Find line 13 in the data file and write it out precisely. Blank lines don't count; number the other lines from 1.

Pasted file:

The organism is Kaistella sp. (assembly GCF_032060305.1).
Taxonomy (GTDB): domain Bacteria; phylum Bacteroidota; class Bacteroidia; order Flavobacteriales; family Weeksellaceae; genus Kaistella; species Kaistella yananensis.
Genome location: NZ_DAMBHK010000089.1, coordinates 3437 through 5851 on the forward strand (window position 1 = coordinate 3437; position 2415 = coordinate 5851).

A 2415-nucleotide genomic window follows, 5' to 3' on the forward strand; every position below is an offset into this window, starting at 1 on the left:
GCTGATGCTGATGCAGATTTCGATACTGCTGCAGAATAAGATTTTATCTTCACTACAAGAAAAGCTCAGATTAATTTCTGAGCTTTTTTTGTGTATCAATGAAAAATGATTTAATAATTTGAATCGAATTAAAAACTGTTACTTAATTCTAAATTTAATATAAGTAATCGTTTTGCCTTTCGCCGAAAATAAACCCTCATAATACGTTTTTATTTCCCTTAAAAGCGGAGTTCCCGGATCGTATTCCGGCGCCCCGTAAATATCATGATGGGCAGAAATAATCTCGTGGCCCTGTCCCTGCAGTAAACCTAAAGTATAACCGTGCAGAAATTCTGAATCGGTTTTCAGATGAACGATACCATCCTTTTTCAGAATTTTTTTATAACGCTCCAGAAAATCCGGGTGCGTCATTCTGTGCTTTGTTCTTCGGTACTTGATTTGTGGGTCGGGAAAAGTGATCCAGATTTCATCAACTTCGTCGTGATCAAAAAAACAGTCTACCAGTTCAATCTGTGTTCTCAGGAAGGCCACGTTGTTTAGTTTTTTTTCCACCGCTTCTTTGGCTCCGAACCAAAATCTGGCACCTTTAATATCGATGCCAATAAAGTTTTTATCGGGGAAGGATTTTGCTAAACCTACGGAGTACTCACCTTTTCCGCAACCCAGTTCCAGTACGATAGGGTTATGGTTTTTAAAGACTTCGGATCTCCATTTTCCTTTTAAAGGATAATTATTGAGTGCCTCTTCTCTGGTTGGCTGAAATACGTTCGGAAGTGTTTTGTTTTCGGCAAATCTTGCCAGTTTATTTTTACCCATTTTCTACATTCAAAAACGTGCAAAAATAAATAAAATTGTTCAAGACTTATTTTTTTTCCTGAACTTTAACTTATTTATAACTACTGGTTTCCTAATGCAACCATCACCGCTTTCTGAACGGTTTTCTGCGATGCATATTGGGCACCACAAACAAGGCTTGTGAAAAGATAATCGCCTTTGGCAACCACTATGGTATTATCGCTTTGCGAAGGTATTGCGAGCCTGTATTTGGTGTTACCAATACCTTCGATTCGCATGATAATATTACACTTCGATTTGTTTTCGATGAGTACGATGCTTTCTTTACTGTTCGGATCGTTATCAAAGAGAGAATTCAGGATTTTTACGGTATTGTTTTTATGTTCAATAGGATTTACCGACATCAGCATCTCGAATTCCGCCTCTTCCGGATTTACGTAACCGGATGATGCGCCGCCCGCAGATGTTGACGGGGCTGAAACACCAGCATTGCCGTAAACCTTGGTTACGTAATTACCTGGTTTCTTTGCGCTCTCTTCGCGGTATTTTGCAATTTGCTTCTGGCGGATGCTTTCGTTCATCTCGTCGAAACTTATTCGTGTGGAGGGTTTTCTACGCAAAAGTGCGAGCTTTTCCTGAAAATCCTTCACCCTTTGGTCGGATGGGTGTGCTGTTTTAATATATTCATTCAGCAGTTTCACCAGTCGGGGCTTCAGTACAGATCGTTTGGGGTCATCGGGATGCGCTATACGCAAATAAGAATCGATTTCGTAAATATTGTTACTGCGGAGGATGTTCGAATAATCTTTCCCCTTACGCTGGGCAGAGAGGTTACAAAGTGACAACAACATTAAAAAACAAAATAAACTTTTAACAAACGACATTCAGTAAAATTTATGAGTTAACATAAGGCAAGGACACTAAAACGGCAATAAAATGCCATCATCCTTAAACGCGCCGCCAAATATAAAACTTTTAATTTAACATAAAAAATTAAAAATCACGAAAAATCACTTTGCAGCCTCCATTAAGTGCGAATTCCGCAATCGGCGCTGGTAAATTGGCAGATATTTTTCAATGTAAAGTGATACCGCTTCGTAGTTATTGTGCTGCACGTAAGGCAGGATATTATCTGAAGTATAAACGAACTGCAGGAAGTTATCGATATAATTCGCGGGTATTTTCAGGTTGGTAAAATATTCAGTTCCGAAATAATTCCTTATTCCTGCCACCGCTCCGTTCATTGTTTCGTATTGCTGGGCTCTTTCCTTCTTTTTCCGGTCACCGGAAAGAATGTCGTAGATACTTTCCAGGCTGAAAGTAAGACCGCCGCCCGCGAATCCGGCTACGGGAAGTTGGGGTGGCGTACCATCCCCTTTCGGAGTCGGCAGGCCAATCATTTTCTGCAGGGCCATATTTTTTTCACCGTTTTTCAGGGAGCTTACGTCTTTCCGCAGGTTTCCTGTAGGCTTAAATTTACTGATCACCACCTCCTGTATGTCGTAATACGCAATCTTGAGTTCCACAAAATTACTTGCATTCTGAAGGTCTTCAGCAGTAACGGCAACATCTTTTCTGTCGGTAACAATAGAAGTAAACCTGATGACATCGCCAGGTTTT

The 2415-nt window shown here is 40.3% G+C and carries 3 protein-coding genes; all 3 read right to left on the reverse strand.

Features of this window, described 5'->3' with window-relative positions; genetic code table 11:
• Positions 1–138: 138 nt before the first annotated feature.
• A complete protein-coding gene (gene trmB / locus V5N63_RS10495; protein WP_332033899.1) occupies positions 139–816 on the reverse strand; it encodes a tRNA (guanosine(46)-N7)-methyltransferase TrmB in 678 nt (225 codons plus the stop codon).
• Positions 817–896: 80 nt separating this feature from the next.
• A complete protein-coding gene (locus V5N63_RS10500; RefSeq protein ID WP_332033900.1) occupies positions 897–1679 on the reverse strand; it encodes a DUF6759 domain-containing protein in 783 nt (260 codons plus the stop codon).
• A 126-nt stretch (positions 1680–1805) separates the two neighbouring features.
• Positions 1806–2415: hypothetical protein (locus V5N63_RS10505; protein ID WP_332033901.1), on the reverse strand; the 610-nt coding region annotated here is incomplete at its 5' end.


• Positions 1806–2415: hypothetical protein (locus V5N63_RS10505; protein ID WP_332033901.1), on the reverse strand; the 610-nt coding region annotated here is incomplete at its 5' end.